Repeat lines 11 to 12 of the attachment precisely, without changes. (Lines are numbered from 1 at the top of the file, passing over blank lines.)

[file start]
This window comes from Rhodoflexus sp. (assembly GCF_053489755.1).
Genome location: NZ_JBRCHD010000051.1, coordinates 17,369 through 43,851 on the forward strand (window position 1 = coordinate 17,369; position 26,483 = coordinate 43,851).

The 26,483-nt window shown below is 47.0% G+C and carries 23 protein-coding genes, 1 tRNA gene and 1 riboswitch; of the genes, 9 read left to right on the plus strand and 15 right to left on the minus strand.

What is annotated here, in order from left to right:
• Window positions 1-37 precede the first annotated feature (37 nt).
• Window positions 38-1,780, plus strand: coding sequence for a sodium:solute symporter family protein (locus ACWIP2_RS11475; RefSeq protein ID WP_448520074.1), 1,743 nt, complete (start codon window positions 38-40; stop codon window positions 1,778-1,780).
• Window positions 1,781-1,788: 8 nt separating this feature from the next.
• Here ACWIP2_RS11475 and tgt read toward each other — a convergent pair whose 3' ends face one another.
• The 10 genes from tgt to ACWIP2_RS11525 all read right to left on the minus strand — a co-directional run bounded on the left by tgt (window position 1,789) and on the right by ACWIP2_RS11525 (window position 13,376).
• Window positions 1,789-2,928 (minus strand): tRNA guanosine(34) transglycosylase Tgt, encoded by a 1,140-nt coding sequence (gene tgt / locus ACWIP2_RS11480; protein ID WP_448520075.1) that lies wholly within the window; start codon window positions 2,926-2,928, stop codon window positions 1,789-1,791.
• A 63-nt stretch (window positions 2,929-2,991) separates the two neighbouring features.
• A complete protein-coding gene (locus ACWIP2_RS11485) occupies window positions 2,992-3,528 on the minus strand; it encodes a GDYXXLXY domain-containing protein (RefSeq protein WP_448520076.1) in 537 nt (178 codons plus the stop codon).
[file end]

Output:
• A 63-nt stretch (window positions 2,929-2,991) separates the two neighbouring features.
• A complete protein-coding gene (locus ACWIP2_RS11485) occupies window positions 2,992-3,528 on the minus strand; it encodes a GDYXXLXY domain-containing protein (RefSeq protein WP_448520076.1) in 537 nt (178 codons plus the stop codon).